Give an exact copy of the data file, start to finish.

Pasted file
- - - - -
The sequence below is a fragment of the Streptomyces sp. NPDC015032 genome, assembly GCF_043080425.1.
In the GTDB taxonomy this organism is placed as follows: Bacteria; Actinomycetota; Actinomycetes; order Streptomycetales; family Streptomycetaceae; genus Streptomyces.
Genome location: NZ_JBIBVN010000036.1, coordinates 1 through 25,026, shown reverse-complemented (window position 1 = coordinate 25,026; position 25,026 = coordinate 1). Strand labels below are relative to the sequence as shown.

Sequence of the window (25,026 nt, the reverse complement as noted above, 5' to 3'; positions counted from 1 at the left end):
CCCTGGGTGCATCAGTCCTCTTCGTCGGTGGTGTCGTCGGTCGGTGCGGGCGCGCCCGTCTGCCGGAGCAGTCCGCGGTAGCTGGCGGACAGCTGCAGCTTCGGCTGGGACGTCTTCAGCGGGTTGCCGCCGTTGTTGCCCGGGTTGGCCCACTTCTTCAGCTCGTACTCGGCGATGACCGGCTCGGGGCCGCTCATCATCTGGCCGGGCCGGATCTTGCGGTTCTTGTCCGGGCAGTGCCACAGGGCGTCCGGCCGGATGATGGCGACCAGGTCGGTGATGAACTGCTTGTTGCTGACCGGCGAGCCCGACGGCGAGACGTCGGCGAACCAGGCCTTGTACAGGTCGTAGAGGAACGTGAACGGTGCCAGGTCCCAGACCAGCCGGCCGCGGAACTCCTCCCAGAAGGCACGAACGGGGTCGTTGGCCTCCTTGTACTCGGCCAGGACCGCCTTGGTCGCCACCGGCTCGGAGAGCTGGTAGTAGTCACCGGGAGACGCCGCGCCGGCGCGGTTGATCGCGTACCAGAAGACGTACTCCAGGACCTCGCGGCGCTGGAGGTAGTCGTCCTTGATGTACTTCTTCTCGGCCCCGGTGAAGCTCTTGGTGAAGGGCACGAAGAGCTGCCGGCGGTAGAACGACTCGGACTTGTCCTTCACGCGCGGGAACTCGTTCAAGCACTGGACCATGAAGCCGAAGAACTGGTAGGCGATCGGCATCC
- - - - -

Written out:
The sequence below is a fragment of the Streptomyces sp. NPDC015032 genome, assembly GCF_043080425.1.
In the GTDB taxonomy this organism is placed as follows: Bacteria; Actinomycetota; Actinomycetes; order Streptomycetales; family Streptomycetaceae; genus Streptomyces.
Genome location: NZ_JBIBVN010000036.1, coordinates 1 through 25,026, shown reverse-complemented (window position 1 = coordinate 25,026; position 25,026 = coordinate 1). Strand labels below are relative to the sequence as shown.

Sequence of the window (25,026 nt, the reverse complement as noted above, 5' to 3'; positions counted from 1 at the left end):
CCCTGGGTGCATCAGTCCTCTTCGTCGGTGGTGTCGTCGGTCGGTGCGGGCGCGCCCGTCTGCCGGAGCAGTCCGCGGTAGCTGGCGGACAGCTGCAGCTTCGGCTGGGACGTCTTCAGCGGGTTGCCGCCGTTGTTGCCCGGGTTGGCCCACTTCTTCAGCTCGTACTCGGCGATGACCGGCTCGGGGCCGCTCATCATCTGGCCGGGCCGGATCTTGCGGTTCTTGTCCGGGCAGTGCCACAGGGCGTCCGGCCGGATGATGGCGACCAGGTCGGTGATGAACTGCTTGTTGCTGACCGGCGAGCCCGACGGCGAGACGTCGGCGAACCAGGCCTTGTACAGGTCGTAGAGGAACGTGAACGGTGCCAGGTCCCAGACCAGCCGGCCGCGGAACTCCTCCCAGAAGGCACGAACGGGGTCGTTGGCCTCCTTGTACTCGGCCAGGACCGCCTTGGTCGCCACCGGCTCGGAGAGCTGGTAGTAGTCACCGGGAGACGCCGCGCCGGCGCGGTTGATCGCGTACCAGAAGACGTACTCCAGGACCTCGCGGCGCTGGAGGTAGTCGTCCTTGATGTACTTCTTCTCGGCCCCGGTGAAGCTCTTGGTGAAGGGCACGAAGAGCTGCCGGCGGTAGAACGACTCGGACTTGTCCTTCACGCGCGGGAACTCGTTCAAGCACTGGACCATGAAGCCGAAGAACTGGTAGGCGATCGGCATCC